Wednesday, September 30, 2020
No menu items!

Bite back and munch on insects, environmentalists say

By: Paige Hubbard 

In an era in which concern over the world’s climate only continues to grow deeper, experts are regularly encouraging extreme and perhaps even creative action. One such strategy that’s growing more popular, yet is still unthinkable for many is the consumption of insects.

This year’s Earth Day is being marked Monday (April 22), and advocates of edible insects are singing the environmental benefits of sprinkling your dishes with crickets, grasshoppers, and ants. Gourmands concur and say the insects are a treat.

Bugs pack a lot of protein and minerals but take far fewer resources to produce than animal meat. Indeed, the market for edible insects is growing in North America, even as it’s long established in many cultures throughout the world.

Among those leading the critter call in the United States is Joseph Yoon, a self-proclaimed “bug advocate” based in New York. Yoon is the executive director of Brooklyn Bugs, which hosts an annual edible insect festival. He is a regular on the lecture circuit in his advocacy for including insects in food.

“It takes a fraction of the resources to grow a pound of crickets as it does a pound of beef,” he said in a recent interview.

He regularly points to a 2013 report by the United Nations Food And Agriculture Organization that says that critters “provide food at a low environmental cost, contribute positively to livelihoods, and play a fundamental role in nature” despite their creepy fame.

According to the FAO, entomophagy, as the act of eating insects is known scientifically, should become more common for three main reasons: insects are rich in protein, healthy fats and vitamins; insects emit much fewer greenhouses gases than livestock; insects don’t require the same land use for production.

Yoon does not underestimate the public relations challenge for insect cuisine.

“The creative mission for me is how do I take something that people don’t perceive as food and make it crave-worthy, make it something so that people go like, ‘Man, I never thought I would want to eat insects but looking at his food, I really want to try it,'” he said.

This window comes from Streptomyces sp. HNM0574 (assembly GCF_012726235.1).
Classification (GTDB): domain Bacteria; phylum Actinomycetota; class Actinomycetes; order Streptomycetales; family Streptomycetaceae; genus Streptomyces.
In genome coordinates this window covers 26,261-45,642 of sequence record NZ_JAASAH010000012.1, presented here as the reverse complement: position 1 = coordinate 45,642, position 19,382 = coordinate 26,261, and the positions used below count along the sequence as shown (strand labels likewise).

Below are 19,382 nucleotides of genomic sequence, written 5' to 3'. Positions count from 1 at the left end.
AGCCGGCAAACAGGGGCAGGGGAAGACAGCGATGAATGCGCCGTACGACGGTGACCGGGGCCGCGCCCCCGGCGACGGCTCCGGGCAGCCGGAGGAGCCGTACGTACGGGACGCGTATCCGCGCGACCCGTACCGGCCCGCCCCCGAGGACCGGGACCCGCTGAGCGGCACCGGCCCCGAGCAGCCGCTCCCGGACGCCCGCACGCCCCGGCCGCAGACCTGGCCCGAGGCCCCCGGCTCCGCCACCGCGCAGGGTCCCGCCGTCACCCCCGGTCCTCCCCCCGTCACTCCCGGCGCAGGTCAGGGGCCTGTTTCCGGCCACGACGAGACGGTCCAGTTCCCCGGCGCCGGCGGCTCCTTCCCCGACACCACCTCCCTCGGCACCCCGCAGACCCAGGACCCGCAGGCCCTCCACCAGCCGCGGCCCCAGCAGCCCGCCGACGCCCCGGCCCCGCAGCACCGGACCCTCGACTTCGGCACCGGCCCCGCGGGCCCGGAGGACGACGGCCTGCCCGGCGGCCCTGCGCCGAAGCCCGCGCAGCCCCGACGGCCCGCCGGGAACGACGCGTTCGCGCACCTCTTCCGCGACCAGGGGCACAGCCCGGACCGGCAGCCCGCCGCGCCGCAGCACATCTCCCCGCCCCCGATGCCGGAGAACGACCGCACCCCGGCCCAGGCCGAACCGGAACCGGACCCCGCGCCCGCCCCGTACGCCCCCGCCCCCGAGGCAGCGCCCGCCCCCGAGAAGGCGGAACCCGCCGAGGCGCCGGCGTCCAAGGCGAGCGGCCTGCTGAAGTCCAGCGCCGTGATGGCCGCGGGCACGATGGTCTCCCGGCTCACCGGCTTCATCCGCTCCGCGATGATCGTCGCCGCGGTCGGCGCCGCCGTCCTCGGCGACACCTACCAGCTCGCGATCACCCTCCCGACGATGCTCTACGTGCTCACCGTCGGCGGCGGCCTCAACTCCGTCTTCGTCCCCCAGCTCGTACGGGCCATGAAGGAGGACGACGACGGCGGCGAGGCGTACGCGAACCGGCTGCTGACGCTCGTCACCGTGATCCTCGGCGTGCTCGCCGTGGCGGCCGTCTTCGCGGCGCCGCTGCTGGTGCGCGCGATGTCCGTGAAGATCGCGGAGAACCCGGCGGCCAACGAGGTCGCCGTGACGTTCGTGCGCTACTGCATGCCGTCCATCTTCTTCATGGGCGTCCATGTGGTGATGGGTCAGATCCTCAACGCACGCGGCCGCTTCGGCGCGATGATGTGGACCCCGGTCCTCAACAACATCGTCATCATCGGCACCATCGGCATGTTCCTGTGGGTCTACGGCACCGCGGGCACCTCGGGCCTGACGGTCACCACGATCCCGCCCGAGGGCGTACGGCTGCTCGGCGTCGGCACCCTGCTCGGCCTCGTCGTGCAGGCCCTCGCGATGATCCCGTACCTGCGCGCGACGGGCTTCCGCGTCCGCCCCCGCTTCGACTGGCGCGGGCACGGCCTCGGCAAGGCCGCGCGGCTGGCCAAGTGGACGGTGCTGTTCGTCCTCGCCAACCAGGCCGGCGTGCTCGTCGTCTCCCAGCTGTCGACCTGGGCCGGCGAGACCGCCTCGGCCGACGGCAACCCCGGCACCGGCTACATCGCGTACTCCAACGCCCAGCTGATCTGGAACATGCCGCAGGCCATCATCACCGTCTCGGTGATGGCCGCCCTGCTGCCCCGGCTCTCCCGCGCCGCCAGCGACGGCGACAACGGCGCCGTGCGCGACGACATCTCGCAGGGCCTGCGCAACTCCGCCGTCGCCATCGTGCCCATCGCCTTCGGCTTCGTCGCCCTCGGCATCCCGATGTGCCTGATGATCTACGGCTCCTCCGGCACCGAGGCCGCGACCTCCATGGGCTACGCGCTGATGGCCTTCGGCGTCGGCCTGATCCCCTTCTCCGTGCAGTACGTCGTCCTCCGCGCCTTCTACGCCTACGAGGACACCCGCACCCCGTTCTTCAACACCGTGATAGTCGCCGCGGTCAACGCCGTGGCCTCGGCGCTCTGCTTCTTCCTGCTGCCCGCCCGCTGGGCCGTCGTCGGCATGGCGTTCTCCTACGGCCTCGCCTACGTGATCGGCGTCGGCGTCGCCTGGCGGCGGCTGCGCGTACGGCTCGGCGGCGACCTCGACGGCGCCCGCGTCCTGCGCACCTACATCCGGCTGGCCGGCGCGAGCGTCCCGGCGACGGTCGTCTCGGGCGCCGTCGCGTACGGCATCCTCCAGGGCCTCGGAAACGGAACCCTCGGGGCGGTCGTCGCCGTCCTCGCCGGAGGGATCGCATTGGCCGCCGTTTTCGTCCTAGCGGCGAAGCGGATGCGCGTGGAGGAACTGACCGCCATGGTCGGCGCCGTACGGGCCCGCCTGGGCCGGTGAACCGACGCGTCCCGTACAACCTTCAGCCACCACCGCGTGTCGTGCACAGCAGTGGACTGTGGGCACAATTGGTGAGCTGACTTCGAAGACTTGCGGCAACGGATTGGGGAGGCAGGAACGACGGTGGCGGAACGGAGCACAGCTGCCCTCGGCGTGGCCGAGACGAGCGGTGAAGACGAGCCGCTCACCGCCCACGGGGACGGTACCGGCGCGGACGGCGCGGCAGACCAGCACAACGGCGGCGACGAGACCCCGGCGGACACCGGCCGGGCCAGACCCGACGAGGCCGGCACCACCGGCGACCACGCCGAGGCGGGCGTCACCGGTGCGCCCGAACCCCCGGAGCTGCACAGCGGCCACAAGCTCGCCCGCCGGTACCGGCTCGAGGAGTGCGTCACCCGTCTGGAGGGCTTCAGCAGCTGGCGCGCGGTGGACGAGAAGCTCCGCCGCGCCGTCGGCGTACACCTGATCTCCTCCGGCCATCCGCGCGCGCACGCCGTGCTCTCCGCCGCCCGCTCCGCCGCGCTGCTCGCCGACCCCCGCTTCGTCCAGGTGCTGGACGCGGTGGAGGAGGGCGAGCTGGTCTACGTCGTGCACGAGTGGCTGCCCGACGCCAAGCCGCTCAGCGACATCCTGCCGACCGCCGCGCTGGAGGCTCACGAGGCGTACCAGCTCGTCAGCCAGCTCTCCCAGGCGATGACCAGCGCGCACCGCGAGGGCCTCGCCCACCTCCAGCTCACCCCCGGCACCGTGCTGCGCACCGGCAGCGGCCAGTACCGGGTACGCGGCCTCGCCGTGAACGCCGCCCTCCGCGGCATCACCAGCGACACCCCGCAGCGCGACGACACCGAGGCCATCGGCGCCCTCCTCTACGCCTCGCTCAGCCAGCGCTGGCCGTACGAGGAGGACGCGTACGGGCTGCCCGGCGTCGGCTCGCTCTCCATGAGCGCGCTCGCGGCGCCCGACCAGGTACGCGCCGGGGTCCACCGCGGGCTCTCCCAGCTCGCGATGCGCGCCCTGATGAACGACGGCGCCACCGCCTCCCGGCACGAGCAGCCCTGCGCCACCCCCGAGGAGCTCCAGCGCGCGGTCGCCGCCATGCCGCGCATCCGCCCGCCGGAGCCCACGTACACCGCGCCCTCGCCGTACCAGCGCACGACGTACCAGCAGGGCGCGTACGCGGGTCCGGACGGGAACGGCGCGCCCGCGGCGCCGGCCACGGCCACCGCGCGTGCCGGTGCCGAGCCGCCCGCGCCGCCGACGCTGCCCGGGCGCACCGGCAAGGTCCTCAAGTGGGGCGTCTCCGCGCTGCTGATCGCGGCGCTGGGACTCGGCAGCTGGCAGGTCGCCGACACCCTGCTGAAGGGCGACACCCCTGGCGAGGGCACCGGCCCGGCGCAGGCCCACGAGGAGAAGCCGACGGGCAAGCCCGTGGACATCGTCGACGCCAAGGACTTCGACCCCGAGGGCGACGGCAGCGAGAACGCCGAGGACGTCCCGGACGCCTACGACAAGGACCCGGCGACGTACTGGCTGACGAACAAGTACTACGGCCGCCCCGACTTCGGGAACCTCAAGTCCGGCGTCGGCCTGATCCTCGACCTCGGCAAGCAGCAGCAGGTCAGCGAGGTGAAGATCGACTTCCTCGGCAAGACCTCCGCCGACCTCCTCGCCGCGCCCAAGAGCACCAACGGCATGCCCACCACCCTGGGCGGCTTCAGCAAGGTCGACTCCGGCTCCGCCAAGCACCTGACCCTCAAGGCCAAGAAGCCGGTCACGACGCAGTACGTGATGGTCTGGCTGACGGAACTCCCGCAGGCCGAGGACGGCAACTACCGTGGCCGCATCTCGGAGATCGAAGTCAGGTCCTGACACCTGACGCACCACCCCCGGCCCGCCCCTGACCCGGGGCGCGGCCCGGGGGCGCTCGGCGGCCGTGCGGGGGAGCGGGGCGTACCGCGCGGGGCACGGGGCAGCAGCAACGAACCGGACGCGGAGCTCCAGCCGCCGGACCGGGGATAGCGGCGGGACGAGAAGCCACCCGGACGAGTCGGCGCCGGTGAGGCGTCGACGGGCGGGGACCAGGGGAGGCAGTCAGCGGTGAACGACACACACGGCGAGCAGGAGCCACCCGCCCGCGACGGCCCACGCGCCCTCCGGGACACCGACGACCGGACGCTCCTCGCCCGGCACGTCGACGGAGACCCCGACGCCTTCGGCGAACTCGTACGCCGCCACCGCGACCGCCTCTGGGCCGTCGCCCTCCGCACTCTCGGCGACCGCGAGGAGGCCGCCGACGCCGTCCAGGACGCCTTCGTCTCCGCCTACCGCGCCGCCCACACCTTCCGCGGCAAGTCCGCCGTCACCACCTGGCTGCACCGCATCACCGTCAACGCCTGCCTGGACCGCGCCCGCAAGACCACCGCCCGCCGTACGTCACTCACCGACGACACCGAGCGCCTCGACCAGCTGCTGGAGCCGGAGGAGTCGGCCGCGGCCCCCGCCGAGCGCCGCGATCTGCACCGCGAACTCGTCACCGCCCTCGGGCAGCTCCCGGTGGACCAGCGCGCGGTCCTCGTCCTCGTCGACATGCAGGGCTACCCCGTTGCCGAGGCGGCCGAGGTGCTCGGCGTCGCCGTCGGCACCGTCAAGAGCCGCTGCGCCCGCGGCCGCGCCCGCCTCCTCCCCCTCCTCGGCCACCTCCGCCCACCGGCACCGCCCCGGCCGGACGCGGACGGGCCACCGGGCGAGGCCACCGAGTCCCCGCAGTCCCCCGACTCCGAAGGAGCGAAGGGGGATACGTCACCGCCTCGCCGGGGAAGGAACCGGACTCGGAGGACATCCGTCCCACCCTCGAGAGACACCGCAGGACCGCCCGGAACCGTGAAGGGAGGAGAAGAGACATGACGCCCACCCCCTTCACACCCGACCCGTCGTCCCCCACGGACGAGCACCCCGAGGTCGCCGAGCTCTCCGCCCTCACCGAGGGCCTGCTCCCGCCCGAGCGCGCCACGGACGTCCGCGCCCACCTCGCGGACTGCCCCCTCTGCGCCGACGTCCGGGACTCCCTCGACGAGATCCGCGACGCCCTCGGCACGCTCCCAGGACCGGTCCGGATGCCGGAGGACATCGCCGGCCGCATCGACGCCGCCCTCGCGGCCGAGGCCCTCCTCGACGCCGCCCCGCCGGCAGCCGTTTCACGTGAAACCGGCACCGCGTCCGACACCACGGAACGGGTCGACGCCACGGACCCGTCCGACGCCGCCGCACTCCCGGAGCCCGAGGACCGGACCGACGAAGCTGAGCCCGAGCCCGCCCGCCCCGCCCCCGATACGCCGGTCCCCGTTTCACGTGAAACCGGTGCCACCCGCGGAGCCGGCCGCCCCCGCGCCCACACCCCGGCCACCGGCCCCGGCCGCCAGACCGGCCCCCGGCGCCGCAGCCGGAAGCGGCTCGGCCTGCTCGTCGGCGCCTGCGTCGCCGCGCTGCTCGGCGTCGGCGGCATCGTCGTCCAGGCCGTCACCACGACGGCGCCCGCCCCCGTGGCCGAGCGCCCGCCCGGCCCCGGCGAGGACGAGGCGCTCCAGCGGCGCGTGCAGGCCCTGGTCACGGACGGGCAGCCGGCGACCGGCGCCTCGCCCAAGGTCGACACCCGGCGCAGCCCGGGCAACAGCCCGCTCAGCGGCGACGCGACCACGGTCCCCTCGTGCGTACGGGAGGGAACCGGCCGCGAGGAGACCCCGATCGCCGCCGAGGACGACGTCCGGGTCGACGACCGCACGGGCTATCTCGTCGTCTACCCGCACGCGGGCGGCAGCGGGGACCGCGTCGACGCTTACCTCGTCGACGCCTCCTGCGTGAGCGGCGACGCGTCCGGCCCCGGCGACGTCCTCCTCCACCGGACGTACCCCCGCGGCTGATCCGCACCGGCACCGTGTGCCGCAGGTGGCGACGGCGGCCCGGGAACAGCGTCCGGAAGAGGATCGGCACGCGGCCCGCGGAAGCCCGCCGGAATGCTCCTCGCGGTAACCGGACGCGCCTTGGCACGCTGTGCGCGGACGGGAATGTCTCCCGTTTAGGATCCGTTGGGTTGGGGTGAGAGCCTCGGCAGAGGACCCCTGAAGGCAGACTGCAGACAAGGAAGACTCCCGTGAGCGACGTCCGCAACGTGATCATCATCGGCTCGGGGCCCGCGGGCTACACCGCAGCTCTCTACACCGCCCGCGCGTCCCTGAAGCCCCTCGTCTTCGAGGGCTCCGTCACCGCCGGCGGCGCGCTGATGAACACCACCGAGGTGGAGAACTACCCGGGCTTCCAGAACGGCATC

And so he supplements trendy, delectable cuisine with insects, whether it’s shrimp and jalapenos or chips and guacamole.

Edible insects are in fact a mainstay of many cultures and countries like Mexico going back centuries.

Mexican chef, Gerardo Alcaraz, has brought the fare to New York with his downtown-Manhattan restaurant, The Black Ant. Its menu includes items like, “Croquetas de Chapulin,” or “Locust Croquettes.” Baby grasshoppers are sprinkled on top.

In a recent interview, Alcaraz didn’t just emphasize attributes that delight environmentalists or nutritionists the world over.

“It has an incredible flavor,” he said.

Latest News

Insults and interruptions mar first Trump-Biden debate

President Donald Trump and his Democratic challenger, former Vice President Joe Biden, faced off in their first...

Lebron James “as locked in as I’ve ever been,” ahead of NBA Championship

 The Los Angeles Lakers' LeBron James believes living in the NBA's bio-secure bubble has probably been the biggest challenge of his triumph-filled...

Biden to Trump during debate: “Will you shut up, man”

President Donald Trump and his Democratic challenger, former Vice President Joe Biden met in Cleveland on Tuesday (September 29) for the first...

Biden, Trump both say they’re “looking forward” to debate

Republican President Donald Trump and Democratic rival Joe Biden will square off for the first time on Tuesday (September 29) in a...

In New York City, excitement mixes with uncertainty as more schools open

Young students lined up outside a public elementary school in Brooklyn on Tuesday (Sept. 29) morning, sporting an array of colorful masks...

More Articles Like This